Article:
I was patiently waiting on the phone, trying to make a service appointment with a company, when the receptionist came back on the phone and apologized for the delay. She fretted how her PC was taking forever to load the pages of their scheduling software, but finally managed, with further delays, to get me booked.
The other day, I was listening to a talk show on Sirius satellite radio, when an ad came on, extolling the virtues of a product that was guaranteed to “remove the sludge from your PC” and have it running in peak condition in short order. For a second, I almost thought I was listening a promotional spot about an oil additive for your car.
Of course, the “sludge” that announcer was talking about included corrupted registry files and other ills, such as adware, that conspire to bring even the most powerful Windows PC to its knees.
I can think back over the past few weeks, visiting banks and other PC-dependent companies and encountering the very same symptoms. An employee is trying to get some very simple work done, such as scheduling or processing a transaction, but the computer seems to have a mind of its own.
Now in some cases, such as a bank, slowdowns of this sort might be the result of congested network traffic. In that case, the source of the problem may lie in an entirely different location, at a server farm that manages the complicated financial manipulations in which banks traditionally engage during the normal course of business.
But when you’re visiting a small company, with at most a handful of PCs, and store traffic is slow, you don’t expect such issues to occur. None of the applications they typically use are CPU or RAM hogs, so even a basic PC ought to be able to handle the tasks smoothly.
I then think back to a visit I made to a client in a nearby city a couple of years ago. He had just received a PC, passed off to him by the spouse of a deceased relative. Running Windows XP, this particular computer, a Gateway, was no more than a year old, and was a mid-range model, with more than sufficient processing power and memory to support email and Web browsing. It should have been lightning quick, but even the most basic tasks seemed to take forever to complete. For just a second, my mind drifted back to my feeble attempts to run QuarkXPress on a Mac Classic way back in 1991.
Well, I ran some malware detection software on that PC, which supposedly cleaned out a number of infections involving spyware and other afflictions, but improvements were minor. No, I didn’t try one of those so-called “sludge removers,” though I grant that restoring the system might have set things right.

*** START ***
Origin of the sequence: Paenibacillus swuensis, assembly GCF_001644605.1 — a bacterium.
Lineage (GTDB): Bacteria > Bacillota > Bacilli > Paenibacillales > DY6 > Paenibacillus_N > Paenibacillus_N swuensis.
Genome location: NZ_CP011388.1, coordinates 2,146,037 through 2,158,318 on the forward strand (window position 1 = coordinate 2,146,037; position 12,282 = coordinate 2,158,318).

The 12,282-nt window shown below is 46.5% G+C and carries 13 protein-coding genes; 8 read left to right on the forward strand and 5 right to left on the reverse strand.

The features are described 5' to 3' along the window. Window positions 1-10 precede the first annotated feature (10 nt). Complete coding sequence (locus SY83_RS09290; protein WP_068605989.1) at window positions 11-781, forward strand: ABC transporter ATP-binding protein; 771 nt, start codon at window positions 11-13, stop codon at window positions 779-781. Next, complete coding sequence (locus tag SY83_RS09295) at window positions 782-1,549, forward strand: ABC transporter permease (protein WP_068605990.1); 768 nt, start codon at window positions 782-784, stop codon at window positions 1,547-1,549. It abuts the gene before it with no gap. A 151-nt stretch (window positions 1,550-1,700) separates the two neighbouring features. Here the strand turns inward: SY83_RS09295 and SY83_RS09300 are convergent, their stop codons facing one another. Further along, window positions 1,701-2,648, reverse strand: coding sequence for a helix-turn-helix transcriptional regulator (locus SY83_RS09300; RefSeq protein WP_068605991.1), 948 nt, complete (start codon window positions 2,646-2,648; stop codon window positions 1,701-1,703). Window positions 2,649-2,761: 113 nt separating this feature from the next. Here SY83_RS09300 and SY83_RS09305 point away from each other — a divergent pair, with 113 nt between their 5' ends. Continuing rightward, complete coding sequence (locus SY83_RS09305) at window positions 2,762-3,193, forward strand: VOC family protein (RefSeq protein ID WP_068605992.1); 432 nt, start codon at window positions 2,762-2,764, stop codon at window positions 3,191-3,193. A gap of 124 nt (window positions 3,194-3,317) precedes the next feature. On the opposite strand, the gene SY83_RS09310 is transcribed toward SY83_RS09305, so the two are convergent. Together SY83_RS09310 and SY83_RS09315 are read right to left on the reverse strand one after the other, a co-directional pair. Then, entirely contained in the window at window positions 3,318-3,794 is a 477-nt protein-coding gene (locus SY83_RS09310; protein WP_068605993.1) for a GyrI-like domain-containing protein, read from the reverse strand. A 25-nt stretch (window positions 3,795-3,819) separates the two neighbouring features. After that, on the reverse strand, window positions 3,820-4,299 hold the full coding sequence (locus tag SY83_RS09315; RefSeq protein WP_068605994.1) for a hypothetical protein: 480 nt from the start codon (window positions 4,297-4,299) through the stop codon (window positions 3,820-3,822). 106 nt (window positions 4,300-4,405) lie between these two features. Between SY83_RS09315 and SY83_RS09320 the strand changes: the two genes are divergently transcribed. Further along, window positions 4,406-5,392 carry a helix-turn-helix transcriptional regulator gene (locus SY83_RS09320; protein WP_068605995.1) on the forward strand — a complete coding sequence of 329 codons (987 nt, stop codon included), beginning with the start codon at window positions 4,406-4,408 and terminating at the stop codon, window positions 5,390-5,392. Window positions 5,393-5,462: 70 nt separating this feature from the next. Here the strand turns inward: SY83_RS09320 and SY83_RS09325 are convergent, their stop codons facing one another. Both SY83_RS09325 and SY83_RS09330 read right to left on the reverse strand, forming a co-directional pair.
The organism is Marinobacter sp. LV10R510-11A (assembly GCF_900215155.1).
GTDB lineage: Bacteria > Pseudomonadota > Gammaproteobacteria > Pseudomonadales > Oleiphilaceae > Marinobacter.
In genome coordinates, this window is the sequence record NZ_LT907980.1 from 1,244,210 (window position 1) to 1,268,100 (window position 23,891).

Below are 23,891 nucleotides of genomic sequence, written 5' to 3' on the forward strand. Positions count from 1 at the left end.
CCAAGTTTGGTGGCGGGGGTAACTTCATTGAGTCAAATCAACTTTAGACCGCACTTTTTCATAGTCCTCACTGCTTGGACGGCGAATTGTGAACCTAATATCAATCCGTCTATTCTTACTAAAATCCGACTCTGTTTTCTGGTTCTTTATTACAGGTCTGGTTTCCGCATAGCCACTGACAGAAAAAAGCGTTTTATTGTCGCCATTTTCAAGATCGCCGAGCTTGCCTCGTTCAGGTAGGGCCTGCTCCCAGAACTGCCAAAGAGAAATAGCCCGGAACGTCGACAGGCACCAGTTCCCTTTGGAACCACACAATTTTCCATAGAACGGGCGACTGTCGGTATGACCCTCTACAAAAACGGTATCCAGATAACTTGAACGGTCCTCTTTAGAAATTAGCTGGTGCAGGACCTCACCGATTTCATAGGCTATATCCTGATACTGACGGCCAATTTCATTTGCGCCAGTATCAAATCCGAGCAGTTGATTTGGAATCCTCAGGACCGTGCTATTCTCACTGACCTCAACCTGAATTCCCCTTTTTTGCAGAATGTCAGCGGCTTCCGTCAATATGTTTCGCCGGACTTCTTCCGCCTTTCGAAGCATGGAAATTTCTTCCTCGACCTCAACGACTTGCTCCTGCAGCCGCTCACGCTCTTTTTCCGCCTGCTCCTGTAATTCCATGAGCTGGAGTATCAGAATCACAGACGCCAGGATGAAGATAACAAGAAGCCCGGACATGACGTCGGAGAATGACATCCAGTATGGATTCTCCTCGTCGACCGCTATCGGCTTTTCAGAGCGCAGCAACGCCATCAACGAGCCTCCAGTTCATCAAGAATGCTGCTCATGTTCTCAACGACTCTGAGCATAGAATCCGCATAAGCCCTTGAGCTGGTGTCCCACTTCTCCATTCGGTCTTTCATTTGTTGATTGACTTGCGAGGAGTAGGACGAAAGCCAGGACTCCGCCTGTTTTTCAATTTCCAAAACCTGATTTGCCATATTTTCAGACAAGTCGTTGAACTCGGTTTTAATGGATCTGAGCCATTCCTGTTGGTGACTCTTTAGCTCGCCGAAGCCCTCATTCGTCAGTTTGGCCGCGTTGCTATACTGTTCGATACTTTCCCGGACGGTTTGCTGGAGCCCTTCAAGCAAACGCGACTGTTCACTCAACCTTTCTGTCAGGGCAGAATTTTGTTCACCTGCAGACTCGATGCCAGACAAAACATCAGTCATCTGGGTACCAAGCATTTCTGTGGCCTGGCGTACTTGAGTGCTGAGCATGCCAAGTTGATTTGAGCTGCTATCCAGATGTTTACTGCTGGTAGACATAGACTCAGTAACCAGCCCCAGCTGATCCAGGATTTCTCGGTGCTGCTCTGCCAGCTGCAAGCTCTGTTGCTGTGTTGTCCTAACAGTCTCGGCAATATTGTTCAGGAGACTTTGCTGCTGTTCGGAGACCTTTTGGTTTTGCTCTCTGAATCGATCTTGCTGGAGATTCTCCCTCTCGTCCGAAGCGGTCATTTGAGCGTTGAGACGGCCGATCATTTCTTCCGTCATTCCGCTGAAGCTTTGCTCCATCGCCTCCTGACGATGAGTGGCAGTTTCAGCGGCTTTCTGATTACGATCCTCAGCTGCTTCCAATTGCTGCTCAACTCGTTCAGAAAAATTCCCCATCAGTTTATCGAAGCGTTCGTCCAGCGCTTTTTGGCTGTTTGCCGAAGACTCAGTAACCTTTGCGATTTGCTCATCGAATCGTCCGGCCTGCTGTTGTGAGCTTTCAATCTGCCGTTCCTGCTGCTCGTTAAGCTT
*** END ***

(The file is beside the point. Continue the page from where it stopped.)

As that radio ad states, though, this appears to be a frighteningly normal situation in Windows land. A computer runs great out of the box, but after a year of regular use, it gradually slows down to a point where it may actually seem considerably slower than the model it replaced. Not good.
Yes, there are fixer-uppers out there that, if run periodically, will probably restore performance to reasonably normal levels. That’s what helps the companies who develop those utilities to stay in business and afford those visits to the gas pumps.
While I try to act cool and professional in those situations, I sometimes ask a local businessperson encountering such difficulties if they ever considered a Mac. Alas, that’s not such an easy choice. Bank processing software and many of the standard retail point-of-sale and general office management applications are strictly Windows based.
Even where there may be Mac equivalents, the bill of particulars can get fairly expensive. It’s not just the new Macs, but the software licenses, installation, and retraining. There may even be an extended downtime in order to transfer data from one platform to the other — and if they can’t do that, the migration simply isn’t worth the bother.
These are business sectors where the Mac frequently has little if any presence. They are also ripe for the picking, simply by building a laundry list of the troubles business owners and their system admins frequently confront and demonstrating how the Mac can solve them.
Alas, Apple doesn’t really do much in the way of direct promotion to many of these businesses. Do you even know, for example, of a bank run by Macs? I’m just asking.
Yes, Apple does have a great story to tell these companies. They even have areas on their Web site that cater strictly to businesses, offering compelling solutions that can address many needs, particularly for smaller companies. Some of these products are turnkey solutions. They can be easily installed and deployed without the need of having an IT department with the appropriate certification certificates.
I rather suspect that the growth of the iPhone as a business tool, and the increased market penetration of Macs in the enterprise will help this sad situation. But I don’t expect to stop hearing those complaints about slow PCs at the office anytime soon.